And to complete this act of transformation he has added the piano of Django Bates.
It’s a ‘chess’ move that might have people slowly shaking their heads in disbelief. Django Bates brings to this session, a considered lyrical certainty that opens up the music to all kinds of interpretations.
It’s the first time Mr Brahem has involved a bass and drum team on one of his recordings (Palle Danielsson and Jon Christensen were featured on represents an object lesson in what constitutes a sublime line into the art of drum/bass eloquence.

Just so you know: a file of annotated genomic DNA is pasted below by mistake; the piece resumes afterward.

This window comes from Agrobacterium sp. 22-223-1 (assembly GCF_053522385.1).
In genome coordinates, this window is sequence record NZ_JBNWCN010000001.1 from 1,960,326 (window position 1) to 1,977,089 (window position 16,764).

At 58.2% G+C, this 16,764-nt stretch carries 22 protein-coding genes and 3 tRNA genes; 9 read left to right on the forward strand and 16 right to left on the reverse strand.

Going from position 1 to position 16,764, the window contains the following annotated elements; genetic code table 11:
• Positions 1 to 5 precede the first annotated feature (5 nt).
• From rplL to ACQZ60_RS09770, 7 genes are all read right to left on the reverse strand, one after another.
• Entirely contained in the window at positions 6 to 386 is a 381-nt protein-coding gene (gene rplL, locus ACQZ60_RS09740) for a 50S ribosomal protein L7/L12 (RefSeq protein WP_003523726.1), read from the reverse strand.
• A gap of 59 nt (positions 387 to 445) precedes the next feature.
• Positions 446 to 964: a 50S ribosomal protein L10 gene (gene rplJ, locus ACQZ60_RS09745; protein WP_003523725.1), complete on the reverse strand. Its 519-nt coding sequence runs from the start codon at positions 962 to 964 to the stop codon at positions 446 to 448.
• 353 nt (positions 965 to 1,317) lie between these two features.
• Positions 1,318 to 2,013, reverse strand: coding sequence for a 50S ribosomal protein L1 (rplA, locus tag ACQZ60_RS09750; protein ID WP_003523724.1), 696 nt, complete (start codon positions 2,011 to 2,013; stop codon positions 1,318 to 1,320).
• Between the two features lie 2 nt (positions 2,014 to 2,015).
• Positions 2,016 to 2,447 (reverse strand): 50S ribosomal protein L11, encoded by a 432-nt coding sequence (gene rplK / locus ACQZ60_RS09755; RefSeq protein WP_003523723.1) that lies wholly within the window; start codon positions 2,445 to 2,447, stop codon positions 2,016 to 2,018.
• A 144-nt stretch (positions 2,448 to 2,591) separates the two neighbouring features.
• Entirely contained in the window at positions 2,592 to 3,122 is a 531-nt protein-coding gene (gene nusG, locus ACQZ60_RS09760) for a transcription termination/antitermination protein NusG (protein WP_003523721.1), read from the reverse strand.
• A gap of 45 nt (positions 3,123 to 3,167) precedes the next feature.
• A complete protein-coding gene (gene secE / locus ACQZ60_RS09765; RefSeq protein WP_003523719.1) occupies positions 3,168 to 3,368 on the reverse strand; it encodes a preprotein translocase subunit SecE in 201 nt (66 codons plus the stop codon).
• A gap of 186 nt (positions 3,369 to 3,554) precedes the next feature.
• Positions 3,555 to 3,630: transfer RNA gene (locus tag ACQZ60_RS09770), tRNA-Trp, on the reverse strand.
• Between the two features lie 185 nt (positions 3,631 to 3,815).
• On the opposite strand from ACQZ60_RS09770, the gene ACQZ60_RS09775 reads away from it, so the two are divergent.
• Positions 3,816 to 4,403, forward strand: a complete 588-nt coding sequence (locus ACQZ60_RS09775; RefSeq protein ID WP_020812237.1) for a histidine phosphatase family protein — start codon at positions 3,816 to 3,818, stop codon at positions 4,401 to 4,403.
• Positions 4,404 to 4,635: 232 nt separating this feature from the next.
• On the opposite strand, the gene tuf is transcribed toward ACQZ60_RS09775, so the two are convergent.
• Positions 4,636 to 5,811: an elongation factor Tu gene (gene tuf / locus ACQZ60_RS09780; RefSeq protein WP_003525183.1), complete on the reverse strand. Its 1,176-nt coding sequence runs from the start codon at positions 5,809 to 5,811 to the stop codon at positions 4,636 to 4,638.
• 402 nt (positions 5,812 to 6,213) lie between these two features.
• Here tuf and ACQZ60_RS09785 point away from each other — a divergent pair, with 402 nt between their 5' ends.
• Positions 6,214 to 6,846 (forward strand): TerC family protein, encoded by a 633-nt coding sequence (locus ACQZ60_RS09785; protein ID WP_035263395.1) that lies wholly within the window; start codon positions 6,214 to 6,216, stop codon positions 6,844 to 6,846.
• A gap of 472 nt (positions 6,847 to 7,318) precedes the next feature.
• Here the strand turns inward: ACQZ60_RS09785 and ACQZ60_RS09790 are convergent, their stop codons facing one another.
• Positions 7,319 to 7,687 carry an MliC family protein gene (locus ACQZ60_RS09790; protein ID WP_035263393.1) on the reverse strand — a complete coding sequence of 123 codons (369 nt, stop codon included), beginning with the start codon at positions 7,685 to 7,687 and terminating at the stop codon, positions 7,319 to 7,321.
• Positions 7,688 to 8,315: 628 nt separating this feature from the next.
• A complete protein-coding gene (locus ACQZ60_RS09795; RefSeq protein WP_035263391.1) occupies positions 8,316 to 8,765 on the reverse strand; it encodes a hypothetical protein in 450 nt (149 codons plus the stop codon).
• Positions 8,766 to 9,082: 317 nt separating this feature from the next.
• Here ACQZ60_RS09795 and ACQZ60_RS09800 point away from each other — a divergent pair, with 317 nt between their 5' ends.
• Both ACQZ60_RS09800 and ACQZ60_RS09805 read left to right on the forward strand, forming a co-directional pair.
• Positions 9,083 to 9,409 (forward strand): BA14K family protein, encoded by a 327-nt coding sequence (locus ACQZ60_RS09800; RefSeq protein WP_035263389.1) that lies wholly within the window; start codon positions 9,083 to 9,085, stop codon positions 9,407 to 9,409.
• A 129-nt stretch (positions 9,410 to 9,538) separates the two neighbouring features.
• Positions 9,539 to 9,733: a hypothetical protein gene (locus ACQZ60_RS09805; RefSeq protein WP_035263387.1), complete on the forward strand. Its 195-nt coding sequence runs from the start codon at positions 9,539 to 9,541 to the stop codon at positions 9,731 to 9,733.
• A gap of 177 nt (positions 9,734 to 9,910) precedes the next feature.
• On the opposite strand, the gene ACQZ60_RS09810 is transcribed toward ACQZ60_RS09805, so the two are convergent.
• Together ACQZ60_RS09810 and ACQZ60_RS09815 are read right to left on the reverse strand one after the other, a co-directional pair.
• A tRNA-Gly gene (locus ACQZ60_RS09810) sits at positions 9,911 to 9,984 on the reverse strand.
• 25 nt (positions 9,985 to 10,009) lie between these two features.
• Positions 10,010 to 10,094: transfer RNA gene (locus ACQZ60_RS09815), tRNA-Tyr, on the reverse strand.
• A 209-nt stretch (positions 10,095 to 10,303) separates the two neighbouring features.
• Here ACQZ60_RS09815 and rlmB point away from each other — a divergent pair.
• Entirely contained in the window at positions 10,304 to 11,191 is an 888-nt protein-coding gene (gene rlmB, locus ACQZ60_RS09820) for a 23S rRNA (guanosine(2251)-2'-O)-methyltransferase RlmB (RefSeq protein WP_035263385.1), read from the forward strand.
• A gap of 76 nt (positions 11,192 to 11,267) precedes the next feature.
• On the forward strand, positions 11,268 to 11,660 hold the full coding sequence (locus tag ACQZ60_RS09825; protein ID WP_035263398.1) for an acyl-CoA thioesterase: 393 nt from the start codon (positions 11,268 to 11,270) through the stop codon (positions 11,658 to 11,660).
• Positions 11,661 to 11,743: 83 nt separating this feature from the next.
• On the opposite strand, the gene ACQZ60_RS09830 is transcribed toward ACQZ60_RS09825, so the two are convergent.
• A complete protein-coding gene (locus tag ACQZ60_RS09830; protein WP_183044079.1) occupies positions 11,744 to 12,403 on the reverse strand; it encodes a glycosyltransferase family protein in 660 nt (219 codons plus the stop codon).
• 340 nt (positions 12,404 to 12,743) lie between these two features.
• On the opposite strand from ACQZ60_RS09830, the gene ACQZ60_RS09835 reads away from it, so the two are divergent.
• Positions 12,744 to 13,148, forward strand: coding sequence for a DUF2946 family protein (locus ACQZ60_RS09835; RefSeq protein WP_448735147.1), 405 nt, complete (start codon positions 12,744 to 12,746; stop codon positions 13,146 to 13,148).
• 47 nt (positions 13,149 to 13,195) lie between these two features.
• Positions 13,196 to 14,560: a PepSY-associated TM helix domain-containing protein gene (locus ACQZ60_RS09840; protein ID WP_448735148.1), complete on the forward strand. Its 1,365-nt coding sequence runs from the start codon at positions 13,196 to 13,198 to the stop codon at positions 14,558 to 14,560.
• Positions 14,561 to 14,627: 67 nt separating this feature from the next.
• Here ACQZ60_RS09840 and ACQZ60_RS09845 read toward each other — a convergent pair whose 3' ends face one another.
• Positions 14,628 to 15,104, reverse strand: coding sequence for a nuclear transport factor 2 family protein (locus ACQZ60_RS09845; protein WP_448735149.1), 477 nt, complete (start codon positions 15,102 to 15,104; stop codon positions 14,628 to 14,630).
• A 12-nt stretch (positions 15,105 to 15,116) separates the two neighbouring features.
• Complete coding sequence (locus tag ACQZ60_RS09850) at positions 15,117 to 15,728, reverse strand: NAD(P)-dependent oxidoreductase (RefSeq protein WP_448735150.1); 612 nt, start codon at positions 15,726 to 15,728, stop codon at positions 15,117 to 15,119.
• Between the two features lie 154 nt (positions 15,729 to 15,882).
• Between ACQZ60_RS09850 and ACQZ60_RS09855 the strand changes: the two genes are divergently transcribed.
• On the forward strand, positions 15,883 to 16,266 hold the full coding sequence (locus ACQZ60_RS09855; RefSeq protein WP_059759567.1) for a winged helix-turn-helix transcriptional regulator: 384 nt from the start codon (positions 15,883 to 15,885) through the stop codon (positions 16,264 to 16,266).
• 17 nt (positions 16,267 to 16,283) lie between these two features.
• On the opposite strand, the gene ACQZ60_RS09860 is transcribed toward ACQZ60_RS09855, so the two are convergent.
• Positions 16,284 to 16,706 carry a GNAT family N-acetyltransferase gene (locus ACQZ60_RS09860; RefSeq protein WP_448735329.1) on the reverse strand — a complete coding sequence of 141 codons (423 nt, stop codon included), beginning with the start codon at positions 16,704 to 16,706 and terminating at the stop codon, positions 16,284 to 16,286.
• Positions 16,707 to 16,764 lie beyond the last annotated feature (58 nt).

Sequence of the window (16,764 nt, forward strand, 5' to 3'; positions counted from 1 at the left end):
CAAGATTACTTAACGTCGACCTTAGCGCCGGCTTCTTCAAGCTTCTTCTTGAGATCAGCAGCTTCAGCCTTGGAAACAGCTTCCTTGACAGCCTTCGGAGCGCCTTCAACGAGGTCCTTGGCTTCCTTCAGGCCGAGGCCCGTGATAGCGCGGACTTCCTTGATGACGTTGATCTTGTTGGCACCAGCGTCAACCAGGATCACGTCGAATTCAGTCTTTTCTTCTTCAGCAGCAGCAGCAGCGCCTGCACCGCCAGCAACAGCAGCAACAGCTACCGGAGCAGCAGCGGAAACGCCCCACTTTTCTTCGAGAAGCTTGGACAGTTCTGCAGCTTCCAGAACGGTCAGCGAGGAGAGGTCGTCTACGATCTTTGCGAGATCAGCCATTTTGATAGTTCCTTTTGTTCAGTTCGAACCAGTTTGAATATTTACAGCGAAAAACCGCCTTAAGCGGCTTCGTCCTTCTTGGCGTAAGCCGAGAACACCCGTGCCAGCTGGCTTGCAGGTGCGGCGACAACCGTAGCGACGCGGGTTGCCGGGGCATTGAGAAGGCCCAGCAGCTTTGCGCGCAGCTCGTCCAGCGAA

And if Mr Brahem is new to you this is the perfect place to begin.
An unusual statement to make when you consider this is now his eleventh album for ECM.
In reality Anouar Brahem has started all over again.
He’s positioned himself inside a ‘J-word’ quartet, albeit one that is working outside boundaries.A slow rhythmic repeat of the left hand against the right hand’s pointed potent melody is positively cosmic.